…And no, it’s not that ‘O’ word. Get your mind outta the gutter people 😉 Today’s post is brought to you by the new ‘it’ term of the blog world, orthorexia. Thank you, Alexandra, for bringing this issue out of the dark and letting bloggers feel okay with talking about it. And now I’m going to talk about how it applies to my life.
I first heard the word orthorexia when I was diagnosed with anorexia 4 years ago. It was tossed around by my doctor and parents, who believed I was at least somewhat orthorexic, along with being anorexic. Now while I won’t say I’m fully recovered from anorexia, I am doing so much better on that front than I was in high school. But the orthorexic part of me has gotten worse, and it’s taken some honest reflection and blog reading on my part to admit that.
Orthorexia fed into my anorexic tendencies. I cut out things based on what I heard and researched was ‘healthy’ and ‘unhealthy’. First it was fats (particularly saturated fats), and then I started seeking out sugar free and low sugar items because of the unhealthiness of sugar. But obviously, most sugar free products (other than those that are naturally sugar free) are filled with all sorts of scary chemicals and whatnot. So I was attempting to be healthy, but wasn’t necessarily choosing the healthiest items. Case in point: during the worst of my ED, I lived off black beans with white rice, and sugar free Jell-O. Neither option is really healthy (other than the black beans), but I ate them because I was told fat and sugar were bad for me.
As I entered recovery, I still looked for the healthy option wherever possible. My fear of most dairy products lingered, so I never ate anything but fat free Greek yogurt and skim milk. A lot of foods I ate prior to my ED were out the window, never to be eaten again. That’s not to say that’s necessarily a bad thing, but it was definitely orthorexic. I never ate a white carb, stuck with lean proteins like chicken and shrimp and still avoided most fats. I ate almond butter by the teaspoon, if at all.
Fast forward to a year or so ago. I made the decision to be vegan, which sadly was partially fueled by my orthorexia. Finally I had an excuse not to eat cheese, or meat, or ice cream, or any ‘unhealthy’ food. Up until recently, I still eschewed a lot of fat, eating minuscule portions of nuts and avocado and counting my calories like it was my job. But then, I had an epiphany. Not one that made me give up my orthorexic tendencies, but instead focused them in a different direction. I became completely obsessed with macronutrients and ingredients lists on products. No longer was I solely focused on the calorie count–now I wanted to micromanage my protein, fat, carbs and the ingredients I’d allow into my body. I totally bought into the ‘eat clean’ movement.
But I think I’ve started to take it a little too far. Over the past few months, I’ve eliminated more and more from my diet, based on what’s in the item in question. Weird-sounding ingredients like soy lecithin and maltodextrin have gotten the side-eye from me and been placed back on the shelf. Even products with simple ingredient lists have been tossed in the trash. I used to love quinoa pasta–made from just quinoa and corn–but it has OMG so many carbs. Enter kelp noodles as a replacement–sea veggie based and almost no carbs or calories, but full of minerals. An orthorexic’s dream! It takes me forever to get through a grocery shopping trip because I have internal debates with myself regarding the ingredients and nutritional value of products. And after hearing countless success stories by people who’ve tried paleo, I’ve adopted some of it–not the meat-eating, of course, but the eliminating of most grains from my diet. I used to love whole grains like quinoa, oats and sprouted bread…now I fear them. I make my baked goods with almond, coconut and buckwheat flours now. I’ve gone for several days with no grains in sight, and I start to freak out if I eat two servings of them in a day. I’m not saying we need 9 servings or whatever the USDA says we do, but why have I demonized grains, even the gluten free ones that I love? Why have I become hung up on balancing my macros perfectly, and feeling like a failure when I don’t? Why have I started to fear food, even though I worked so hard to overcome so many fear foods (including coconut, which I love now)?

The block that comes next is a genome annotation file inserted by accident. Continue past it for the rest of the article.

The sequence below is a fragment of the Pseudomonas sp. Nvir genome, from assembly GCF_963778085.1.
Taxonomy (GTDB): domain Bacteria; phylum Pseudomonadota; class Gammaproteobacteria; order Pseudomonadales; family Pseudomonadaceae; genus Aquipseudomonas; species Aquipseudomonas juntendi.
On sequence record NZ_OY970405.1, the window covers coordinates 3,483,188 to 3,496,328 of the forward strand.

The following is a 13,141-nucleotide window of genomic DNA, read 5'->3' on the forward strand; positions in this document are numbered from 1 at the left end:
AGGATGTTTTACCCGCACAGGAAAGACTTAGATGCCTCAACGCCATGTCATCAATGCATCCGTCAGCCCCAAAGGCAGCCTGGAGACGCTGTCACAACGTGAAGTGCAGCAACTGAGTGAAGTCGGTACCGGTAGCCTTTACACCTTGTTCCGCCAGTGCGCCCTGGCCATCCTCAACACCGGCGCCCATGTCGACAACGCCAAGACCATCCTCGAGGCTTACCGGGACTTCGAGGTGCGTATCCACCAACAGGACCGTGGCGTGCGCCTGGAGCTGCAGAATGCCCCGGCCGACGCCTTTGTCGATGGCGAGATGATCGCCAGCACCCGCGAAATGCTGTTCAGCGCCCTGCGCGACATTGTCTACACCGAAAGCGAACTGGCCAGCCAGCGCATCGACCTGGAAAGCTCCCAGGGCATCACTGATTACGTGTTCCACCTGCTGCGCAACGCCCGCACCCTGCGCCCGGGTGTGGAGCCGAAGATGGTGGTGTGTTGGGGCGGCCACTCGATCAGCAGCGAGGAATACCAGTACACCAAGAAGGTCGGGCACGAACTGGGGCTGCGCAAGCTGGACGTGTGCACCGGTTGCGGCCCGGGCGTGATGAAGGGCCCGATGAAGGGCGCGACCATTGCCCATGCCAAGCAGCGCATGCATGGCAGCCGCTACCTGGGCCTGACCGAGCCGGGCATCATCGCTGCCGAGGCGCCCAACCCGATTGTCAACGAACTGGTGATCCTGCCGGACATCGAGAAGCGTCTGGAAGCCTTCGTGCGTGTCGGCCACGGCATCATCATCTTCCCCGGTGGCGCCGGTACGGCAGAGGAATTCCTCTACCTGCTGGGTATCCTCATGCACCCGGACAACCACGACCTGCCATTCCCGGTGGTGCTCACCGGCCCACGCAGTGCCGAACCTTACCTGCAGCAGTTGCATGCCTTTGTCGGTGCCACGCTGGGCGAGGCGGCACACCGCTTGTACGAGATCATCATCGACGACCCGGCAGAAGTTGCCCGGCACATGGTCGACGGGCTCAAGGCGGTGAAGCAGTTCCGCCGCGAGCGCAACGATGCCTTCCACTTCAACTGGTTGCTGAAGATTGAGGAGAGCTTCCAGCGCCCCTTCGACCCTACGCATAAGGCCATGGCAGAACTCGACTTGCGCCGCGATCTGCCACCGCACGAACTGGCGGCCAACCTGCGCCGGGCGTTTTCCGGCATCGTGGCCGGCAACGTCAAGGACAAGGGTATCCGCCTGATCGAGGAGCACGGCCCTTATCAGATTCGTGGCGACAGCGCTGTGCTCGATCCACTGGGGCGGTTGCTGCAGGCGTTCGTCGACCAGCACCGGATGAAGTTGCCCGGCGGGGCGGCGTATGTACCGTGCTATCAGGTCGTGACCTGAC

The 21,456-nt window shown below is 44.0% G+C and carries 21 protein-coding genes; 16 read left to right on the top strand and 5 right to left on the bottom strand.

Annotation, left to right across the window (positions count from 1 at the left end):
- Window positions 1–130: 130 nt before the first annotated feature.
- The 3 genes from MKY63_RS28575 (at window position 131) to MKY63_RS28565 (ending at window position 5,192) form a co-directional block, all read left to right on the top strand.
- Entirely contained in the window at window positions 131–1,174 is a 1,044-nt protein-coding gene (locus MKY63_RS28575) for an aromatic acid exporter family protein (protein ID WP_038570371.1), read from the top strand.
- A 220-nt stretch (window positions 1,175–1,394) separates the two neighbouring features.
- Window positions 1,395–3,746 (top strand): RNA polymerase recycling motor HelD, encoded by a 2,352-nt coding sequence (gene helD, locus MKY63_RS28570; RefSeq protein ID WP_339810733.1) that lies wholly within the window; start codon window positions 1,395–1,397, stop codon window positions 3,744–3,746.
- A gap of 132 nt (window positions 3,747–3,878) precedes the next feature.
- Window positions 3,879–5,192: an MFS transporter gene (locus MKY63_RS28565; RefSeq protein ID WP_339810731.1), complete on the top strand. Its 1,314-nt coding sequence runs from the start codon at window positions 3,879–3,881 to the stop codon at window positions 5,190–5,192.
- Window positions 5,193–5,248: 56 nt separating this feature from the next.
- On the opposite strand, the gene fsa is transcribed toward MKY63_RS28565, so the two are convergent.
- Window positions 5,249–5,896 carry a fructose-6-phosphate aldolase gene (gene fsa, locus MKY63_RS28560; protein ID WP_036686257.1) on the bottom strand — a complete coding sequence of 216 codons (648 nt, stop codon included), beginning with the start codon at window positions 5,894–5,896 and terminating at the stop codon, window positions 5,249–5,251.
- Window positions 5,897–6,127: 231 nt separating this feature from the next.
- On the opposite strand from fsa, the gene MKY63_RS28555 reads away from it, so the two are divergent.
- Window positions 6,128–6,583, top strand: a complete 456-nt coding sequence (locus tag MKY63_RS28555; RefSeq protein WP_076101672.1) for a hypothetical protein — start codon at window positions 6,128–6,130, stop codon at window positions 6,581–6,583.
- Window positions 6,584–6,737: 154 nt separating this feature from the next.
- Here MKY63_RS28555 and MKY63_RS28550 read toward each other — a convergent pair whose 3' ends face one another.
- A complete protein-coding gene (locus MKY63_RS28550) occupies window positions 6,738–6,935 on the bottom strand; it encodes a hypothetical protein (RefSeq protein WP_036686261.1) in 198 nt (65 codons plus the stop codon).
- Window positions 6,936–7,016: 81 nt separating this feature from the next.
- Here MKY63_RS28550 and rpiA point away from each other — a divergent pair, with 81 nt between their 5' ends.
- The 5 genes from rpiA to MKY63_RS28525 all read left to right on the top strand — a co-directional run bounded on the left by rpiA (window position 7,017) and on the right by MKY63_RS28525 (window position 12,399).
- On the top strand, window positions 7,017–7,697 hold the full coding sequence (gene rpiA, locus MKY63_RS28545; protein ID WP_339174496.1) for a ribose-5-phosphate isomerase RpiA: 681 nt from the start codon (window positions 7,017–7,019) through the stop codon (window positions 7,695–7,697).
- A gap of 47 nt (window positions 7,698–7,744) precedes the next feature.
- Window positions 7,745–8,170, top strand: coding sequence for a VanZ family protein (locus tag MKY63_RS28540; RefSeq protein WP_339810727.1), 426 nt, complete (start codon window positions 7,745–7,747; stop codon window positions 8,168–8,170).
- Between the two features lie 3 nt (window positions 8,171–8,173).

Honestly, I just wanted to come clean and say that I’m not perfect. Behind the fun food pictures is a huge fear of most foods, even some healthy ones. I do want to say that I truly love eating healthfully, and being a produce-loving vegan. But I’ve taken the clean eating thing a little too far, and I don’t know what to do. Some of you may have already noticed my orthorexic tendencies from my blog posts or comments, but even so, I wanted to come clean and admit my issues. There’s nothing I appreciate more than honesty, and I think there needs to be a little more of that in the blog world. Everyone has some kind of issue, and it’s okay to admit to them. People will respect you all the more if you do.
And as for my orthorexic issues, I’m starting to work on them. I’ve stopped tracking my meals on MyFitnessPal, because I was just using the numbers and percentages as an unhealthy competition with myself. It’s really scary to me not to know exactly what my calories and macros are, but I need to give up the obsessive control. And I’ve decided not to do WIAWs for awhile, just to relieve the pressure on myself to have a ‘perfect’ day of eats. Other than that, it’ll be a slow process to figure out where my fears and anxieties are stemming from, but I’m willing to work them out to have a truly healthy relationship with food for the first time in 6 years.
Have you ever struggled with orthorexia or the pressure to eat clean?